I'm building the railings for my new deck and plan to use a 2x6 as the top board. 4x4 posts, 2x4 rails. How can I make it a bit slanted to help shed rain water with minimal tools? (No table saw, no router...).
You'd just slope the 4x4 posts, set the top rails on them, and fit your 2x4 rails underneath. A slight wedge gap would be present, but that's not going to look terrible.
I'd reconsider for a few reasons, though:
- You'll need a substantial slope to drain enough water to make a difference. We're talking about beads of water or, at worst, shallow puddling. Both require at least several degrees of slope to eliminate.
- This isn't going to substantially extend the life of the rail. Even if it did, replacing just the top rails after 10-15 years might be worth not creating conditions whereby...
- You'll eliminate the railing as a drink/dish platform. Don't underestimate the utility of that surface for you and your guests.
I'm in a moist climate and we routinely used 5/4x6 deck boards as top rails. Folks really liked being able to rest dishes and elbows on that wide surface. They didn't rot out any quicker than the hundreds of feet of decking below. A quick squeegee cleans them off after a rain.
I'm not sure it's worth the trouble if you don't have a saw to cut an angle off the posts. Odds are that the wood will dry out to whatever shape it wants to be anyway, either holding or shedding water accordingly. I find any water sitting on top of this board soon evaporates. Just make sure you keep up with the protection on the top board especially.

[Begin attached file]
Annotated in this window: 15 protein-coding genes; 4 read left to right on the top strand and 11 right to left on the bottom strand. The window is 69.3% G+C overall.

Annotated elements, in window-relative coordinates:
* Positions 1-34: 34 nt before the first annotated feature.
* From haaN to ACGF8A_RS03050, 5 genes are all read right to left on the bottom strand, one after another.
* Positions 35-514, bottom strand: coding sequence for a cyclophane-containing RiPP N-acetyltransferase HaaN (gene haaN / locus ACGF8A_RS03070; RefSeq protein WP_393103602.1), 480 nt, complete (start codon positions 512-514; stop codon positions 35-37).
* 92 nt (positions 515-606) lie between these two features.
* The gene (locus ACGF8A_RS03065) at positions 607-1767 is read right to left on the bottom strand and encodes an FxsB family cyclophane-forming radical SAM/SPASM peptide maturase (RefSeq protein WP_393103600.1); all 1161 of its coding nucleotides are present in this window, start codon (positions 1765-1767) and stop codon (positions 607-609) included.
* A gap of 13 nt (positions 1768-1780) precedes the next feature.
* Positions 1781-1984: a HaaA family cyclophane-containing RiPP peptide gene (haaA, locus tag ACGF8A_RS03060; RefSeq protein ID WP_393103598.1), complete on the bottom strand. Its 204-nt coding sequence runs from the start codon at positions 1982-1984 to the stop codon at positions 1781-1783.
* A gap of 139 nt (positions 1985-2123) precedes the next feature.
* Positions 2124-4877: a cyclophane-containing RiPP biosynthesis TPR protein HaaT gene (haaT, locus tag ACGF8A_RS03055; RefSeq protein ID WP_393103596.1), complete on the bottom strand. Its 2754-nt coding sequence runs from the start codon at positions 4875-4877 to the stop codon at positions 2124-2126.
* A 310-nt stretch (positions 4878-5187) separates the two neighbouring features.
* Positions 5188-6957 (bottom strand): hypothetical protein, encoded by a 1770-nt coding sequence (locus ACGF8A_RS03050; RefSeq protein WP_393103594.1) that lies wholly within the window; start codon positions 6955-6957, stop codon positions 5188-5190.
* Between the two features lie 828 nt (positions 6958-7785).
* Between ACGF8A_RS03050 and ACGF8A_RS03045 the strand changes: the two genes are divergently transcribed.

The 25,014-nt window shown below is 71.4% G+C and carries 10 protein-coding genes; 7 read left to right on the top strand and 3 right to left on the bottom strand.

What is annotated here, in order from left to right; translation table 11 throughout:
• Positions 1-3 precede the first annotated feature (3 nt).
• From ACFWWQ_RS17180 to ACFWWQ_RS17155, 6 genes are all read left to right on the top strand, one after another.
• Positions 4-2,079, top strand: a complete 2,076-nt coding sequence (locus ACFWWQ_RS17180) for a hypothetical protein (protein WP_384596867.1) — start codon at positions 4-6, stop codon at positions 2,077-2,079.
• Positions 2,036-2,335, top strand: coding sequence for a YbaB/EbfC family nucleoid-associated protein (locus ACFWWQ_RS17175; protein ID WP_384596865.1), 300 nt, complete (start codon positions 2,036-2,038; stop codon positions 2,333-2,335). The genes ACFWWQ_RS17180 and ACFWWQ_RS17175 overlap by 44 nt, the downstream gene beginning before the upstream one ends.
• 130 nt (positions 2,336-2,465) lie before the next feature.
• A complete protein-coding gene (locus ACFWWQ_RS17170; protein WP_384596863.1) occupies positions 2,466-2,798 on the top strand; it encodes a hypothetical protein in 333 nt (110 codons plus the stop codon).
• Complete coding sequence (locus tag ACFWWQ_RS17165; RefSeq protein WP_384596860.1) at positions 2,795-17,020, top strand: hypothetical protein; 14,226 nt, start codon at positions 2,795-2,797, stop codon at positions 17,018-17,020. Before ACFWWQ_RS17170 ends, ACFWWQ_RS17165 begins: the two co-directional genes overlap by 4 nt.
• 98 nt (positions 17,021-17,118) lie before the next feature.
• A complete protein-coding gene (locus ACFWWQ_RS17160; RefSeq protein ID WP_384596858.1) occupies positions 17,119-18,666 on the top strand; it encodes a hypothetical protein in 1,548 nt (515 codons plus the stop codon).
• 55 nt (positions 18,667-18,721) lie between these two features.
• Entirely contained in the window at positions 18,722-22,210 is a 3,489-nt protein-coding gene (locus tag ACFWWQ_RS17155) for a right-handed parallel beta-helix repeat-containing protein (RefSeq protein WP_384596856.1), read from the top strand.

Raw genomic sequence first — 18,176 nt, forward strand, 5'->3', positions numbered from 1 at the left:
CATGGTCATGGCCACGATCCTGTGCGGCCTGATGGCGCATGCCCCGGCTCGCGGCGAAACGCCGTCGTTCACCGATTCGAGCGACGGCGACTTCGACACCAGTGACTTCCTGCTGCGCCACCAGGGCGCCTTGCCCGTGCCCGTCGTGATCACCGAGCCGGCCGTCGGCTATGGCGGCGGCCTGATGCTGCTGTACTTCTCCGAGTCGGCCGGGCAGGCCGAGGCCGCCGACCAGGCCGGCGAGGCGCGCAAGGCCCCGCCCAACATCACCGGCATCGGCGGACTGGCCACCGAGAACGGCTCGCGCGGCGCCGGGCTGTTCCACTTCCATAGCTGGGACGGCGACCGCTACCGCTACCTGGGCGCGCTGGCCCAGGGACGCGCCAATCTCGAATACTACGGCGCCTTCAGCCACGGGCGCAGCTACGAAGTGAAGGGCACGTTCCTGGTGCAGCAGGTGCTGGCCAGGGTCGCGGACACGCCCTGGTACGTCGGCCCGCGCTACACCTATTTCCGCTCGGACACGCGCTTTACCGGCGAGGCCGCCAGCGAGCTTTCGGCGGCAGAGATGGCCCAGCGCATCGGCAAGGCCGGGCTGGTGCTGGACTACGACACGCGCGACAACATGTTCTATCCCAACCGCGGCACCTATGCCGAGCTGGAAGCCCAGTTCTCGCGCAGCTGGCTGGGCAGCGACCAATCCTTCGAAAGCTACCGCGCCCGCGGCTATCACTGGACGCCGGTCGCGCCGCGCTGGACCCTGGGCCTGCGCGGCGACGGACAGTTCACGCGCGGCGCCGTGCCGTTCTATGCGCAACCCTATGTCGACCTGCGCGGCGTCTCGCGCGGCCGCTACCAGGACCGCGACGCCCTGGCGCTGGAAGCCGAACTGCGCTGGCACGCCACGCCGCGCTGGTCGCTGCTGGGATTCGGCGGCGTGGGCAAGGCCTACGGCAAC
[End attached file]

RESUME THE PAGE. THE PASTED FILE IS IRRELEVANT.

2x6 is so thick, I suspect you'll be long gone before it rots out and keeping it flat will make it more useful to put plates/drinks on etc. (assuming the drop isn't over someones head).
If you have a circular saw you can cut the slant from both sides following the image below. The offset equals the height of the slope you want (suggest 10mm which gives you about 5-6 degrees slope). .
I agree with some of the other answers and comments, but to answer the question as asked; How to slant the railing, without having a power saw to cut the post tops at an angle - Or the tools to cut slanted mounting blocks.
Consider using Composite Shims. Just like regular shims but weather proof: Example: 8 in. Composite Shim (Bundle of 12)
Experiment with the angle of the shims and cut to fit the top of the posts. You could glue or tack nail them together before attaching the railing.